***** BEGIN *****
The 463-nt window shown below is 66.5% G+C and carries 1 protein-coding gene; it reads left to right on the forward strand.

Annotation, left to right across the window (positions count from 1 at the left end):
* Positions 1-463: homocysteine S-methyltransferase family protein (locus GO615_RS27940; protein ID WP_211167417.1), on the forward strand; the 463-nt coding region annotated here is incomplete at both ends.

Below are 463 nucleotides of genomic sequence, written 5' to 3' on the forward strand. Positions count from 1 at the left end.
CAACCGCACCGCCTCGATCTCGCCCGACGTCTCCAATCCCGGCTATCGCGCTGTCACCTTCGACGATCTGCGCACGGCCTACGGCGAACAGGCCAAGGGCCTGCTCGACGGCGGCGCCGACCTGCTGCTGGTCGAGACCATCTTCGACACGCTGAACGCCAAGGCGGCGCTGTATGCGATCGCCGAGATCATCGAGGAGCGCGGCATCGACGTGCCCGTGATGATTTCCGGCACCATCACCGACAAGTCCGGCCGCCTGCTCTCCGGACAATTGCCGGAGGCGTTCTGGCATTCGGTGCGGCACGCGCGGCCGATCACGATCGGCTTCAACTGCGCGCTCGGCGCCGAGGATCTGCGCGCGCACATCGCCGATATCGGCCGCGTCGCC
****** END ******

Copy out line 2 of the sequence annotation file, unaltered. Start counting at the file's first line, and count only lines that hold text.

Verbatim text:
Annotation, left to right across the window (positions count from 1 at the left end):